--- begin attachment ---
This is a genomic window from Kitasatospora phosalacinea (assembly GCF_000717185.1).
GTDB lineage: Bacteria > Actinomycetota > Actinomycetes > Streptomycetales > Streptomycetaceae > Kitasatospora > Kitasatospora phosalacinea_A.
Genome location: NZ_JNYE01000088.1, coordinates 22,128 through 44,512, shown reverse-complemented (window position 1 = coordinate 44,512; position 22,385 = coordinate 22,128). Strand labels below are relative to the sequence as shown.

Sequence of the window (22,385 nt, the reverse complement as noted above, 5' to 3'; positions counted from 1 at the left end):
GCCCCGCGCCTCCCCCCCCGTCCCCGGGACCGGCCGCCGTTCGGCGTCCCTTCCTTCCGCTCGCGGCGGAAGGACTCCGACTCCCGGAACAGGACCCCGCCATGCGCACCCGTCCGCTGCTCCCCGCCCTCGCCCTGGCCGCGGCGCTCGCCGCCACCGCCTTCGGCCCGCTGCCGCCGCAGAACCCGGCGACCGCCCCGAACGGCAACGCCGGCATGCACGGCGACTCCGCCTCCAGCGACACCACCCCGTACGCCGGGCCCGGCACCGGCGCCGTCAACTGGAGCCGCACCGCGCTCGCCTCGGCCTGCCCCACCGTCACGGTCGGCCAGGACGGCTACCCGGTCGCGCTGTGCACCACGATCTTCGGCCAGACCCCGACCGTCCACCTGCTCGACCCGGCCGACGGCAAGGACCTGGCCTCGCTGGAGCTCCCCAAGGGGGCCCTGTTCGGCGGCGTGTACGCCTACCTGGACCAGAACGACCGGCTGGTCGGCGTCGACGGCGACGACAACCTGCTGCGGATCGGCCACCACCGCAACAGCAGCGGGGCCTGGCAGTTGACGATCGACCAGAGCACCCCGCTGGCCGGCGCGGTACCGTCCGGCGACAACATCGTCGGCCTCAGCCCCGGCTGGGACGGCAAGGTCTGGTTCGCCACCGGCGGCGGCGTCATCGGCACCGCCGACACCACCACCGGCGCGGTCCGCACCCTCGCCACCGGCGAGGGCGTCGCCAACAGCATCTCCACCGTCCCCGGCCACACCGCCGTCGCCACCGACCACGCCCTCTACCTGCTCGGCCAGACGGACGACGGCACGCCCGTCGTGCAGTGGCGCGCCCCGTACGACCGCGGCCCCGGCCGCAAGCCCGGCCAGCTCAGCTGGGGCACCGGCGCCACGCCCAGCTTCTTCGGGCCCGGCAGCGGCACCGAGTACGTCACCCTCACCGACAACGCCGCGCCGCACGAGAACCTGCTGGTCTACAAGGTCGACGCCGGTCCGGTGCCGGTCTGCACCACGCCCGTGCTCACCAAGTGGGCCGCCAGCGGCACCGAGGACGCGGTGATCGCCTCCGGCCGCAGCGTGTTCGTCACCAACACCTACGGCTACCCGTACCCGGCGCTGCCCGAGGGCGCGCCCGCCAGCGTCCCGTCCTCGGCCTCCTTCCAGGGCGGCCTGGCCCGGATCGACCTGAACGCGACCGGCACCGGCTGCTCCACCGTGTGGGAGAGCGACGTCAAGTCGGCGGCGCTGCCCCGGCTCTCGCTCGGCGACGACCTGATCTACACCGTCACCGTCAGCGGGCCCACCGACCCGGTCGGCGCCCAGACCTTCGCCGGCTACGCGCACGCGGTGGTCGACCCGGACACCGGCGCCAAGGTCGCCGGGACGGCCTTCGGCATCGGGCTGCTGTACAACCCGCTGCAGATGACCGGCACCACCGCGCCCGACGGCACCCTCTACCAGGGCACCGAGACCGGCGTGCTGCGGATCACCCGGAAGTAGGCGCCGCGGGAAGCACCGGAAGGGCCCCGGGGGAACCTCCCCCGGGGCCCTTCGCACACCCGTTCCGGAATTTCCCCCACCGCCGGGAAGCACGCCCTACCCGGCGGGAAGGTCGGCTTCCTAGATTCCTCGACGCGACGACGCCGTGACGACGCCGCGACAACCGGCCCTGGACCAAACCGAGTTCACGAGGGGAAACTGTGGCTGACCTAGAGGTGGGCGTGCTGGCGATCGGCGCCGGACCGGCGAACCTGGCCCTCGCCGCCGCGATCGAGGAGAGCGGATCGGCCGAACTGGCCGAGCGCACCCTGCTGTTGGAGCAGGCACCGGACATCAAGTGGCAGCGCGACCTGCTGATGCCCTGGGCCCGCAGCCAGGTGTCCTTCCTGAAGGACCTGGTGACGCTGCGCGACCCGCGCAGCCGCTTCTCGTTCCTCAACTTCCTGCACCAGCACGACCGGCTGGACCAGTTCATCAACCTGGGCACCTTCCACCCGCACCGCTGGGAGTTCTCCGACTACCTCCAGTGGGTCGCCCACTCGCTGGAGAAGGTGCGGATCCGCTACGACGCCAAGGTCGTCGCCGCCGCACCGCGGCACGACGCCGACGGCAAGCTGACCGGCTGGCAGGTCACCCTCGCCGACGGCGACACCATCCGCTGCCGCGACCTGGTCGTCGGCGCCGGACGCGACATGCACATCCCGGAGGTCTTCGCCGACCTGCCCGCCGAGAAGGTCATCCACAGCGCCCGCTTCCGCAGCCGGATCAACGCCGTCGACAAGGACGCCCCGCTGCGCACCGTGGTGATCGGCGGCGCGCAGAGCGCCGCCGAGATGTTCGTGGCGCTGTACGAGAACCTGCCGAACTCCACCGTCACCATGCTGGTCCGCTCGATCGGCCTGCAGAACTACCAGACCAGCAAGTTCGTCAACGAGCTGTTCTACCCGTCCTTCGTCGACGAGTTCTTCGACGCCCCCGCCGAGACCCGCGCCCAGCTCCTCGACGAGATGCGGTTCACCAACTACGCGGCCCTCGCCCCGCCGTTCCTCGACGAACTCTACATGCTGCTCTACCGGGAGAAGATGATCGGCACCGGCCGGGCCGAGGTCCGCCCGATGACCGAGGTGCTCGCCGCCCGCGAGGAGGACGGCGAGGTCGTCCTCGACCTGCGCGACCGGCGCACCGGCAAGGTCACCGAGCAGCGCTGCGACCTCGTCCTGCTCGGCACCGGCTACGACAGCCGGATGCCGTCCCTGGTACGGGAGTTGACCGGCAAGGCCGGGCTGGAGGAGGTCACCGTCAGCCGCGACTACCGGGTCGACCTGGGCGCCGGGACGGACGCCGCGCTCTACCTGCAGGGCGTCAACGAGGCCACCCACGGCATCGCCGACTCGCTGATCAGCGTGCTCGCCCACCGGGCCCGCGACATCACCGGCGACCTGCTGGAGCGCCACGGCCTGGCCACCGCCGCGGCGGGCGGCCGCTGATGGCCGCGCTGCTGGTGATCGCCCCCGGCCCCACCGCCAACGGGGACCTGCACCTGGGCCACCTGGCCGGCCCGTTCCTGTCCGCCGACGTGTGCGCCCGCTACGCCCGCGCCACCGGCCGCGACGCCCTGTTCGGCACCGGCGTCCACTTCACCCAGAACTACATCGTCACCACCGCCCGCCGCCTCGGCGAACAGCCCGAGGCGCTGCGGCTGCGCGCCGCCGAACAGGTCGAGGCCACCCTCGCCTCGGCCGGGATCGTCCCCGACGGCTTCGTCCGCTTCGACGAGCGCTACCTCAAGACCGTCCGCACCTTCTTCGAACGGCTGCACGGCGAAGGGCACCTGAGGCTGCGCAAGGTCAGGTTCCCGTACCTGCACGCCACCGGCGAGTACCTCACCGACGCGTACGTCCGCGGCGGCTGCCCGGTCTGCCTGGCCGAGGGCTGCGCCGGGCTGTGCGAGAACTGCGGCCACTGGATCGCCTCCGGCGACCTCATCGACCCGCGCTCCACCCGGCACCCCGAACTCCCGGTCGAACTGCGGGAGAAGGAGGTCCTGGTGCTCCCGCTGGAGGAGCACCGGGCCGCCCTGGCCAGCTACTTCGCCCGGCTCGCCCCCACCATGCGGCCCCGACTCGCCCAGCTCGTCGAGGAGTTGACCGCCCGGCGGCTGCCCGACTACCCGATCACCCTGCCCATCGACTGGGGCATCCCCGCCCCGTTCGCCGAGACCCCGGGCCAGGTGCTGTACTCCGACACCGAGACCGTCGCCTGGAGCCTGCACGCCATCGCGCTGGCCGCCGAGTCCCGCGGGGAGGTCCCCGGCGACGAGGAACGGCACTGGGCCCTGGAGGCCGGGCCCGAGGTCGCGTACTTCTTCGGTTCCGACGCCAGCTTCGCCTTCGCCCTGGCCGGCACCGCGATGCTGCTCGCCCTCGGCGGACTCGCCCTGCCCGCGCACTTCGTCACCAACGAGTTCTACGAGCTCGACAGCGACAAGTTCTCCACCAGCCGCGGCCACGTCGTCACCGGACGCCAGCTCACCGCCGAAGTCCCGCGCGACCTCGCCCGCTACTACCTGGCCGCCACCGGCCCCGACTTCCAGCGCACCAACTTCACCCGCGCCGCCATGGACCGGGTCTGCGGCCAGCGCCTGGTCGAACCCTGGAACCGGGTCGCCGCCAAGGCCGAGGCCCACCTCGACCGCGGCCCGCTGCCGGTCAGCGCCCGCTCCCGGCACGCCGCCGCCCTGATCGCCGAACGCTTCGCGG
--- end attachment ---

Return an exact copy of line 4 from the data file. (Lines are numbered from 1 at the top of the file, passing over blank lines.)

Sequence of the window (22,385 nt, the reverse complement as noted above, 5' to 3'; positions counted from 1 at the left end):